What Is Marginalism?
Marginalism is the economic principle that economic decisions are made and economic behavior occurs in terms of incremental units, rather than categorically. The key focus of marginalism is that asking how much, more or less, of an activity (production, consumption, buying, selling, etc.) a person or business will engage in is a more fruitful question to further economic inquiry than categorical questions. The key insight of marginalism is that people make decisions over specific units of economic goods (economists say "at the margin"), rather than in an all-or-none fashion.
Marginalism has formed one of the foundational principles of economic theory and research since its adoption in the 1870s, known as the Marginal Revolution. Concepts that originate from the principle of marginalism include marginal utility; marginal costs and benefits; marginal rates of substitution and transformation; and marginal propensities to consume, save, or invest. These are all core ideas of modern micro- and macroeconomics, and marginal thinking, in general, is widely regarded by economists as an important component of what it means to be an economist.
- Marginalism is the insight that people make economic decisions over specific units or increments of units, rather than making categorical, all-or-nothing decisions.
- Marginalism began with the Marginal Revolution in economics in the 1870s and quickly came to form a foundational aspect of economic thinking.
- Marginalism gained influence in economics because of its vast explanatory power in economic decisions and human behavior in general.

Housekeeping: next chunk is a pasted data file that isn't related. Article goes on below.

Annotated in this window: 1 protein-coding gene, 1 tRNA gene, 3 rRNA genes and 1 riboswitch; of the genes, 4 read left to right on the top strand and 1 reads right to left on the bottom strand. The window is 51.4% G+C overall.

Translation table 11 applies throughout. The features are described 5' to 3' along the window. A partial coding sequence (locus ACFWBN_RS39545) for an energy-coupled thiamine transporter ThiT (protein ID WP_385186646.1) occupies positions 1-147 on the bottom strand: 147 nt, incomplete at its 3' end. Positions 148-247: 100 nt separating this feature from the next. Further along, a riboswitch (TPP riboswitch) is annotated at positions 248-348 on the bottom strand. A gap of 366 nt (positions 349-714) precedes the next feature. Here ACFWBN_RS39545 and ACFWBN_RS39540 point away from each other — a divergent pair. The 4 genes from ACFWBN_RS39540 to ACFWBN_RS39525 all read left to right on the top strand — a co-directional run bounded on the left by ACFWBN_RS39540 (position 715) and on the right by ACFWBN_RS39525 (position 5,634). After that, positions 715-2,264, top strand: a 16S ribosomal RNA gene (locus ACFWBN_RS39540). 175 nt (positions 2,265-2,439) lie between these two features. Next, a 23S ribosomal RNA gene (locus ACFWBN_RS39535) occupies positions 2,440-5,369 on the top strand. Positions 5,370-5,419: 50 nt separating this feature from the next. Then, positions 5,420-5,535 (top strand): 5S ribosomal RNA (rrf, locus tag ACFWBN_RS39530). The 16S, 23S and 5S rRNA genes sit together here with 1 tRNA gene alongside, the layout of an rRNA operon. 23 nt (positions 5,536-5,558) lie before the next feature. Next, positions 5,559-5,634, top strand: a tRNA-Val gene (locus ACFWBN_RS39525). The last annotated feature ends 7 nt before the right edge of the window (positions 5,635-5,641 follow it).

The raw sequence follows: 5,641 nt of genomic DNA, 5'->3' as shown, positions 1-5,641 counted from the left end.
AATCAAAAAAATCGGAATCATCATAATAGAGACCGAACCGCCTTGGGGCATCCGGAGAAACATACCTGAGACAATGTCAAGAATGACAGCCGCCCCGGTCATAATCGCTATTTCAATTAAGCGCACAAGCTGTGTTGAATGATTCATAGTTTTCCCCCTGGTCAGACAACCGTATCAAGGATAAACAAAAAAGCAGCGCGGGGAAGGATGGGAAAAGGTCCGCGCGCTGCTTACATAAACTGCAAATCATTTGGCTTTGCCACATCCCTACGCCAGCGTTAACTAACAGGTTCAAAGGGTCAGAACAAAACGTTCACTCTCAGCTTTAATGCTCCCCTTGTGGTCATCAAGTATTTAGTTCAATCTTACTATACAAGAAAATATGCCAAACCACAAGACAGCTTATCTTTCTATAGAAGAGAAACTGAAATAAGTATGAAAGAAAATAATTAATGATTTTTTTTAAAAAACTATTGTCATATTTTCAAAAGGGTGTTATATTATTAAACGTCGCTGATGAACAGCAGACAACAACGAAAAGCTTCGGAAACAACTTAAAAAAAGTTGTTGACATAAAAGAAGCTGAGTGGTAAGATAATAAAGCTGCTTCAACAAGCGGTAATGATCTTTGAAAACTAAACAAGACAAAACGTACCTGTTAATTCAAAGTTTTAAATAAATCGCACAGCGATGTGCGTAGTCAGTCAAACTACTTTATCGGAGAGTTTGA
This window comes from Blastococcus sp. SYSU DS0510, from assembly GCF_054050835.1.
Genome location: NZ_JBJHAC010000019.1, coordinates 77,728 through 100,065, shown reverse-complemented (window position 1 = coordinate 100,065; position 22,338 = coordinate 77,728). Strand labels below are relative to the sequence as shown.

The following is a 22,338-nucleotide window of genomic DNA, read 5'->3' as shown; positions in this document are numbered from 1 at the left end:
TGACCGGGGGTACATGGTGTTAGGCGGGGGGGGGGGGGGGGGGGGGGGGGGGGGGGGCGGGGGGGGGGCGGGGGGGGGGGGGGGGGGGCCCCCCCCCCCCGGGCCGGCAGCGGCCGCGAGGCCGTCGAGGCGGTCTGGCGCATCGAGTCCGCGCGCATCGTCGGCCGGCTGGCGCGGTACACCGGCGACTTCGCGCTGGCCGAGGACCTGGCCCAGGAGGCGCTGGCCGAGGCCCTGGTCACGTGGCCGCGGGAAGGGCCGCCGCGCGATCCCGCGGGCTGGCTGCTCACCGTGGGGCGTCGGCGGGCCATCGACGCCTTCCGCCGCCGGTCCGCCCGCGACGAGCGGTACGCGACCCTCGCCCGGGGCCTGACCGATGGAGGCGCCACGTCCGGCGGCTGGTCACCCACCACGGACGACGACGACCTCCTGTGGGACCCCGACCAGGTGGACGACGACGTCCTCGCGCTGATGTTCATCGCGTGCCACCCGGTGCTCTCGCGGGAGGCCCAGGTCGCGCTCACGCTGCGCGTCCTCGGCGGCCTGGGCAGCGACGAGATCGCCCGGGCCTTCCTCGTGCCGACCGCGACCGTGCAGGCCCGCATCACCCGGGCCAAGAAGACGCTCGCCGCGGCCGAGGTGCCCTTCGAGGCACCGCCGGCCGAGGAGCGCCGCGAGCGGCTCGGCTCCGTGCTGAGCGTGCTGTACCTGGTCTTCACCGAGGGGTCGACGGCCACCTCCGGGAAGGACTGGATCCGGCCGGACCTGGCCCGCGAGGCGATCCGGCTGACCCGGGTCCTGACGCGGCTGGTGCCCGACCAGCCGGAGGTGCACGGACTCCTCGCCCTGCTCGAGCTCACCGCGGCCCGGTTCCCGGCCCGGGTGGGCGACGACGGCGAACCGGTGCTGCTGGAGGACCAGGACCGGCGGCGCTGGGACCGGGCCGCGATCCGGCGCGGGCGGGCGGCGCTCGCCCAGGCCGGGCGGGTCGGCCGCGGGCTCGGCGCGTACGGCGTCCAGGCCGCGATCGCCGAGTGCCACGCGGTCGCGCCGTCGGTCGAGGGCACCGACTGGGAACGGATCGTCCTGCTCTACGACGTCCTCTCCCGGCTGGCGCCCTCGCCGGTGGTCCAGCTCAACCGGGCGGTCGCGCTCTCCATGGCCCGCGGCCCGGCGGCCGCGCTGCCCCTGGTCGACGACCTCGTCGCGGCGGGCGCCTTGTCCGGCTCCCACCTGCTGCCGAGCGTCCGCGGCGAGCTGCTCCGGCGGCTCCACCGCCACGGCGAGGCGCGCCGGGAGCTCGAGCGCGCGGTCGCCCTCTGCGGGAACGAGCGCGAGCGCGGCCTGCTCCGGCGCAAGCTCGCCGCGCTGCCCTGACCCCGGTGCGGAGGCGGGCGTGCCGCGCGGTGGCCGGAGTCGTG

The idea of marginalism was separately developed by three European economists, Carl Menger, William Stanely Jevons, and Leon Walras, in the 19th century. It resolves the Diamond-Water Paradox that was described by Adam Smith. The Diamond-Water Paradox asserts that because diamonds, which at the time had little practical use value, command a far higher market price than water, which has many uses and is necessary for human survival, then use value must not be the deciding factor in the values and market prices of economic goods. Smith used this argument to support his labor theory of value and oppose previous ideas that use value was more important.
The marginalists argued that Smith had gotten it wrong in a fundamental way. The values that people place on economic goods and the prices they set for them are not a matter considering broad categories of goods such as all water or all diamonds considered together—in terms of either their use value or their labor cost. Rather, they are based on the specific uses that people have for each individual unit of a good. People will naturally put the first unit of a good they are able to obtain to their most highly valued use, and use subsequent marginal units for less and less valued ends. This is known as the concept of diminishing marginal utility.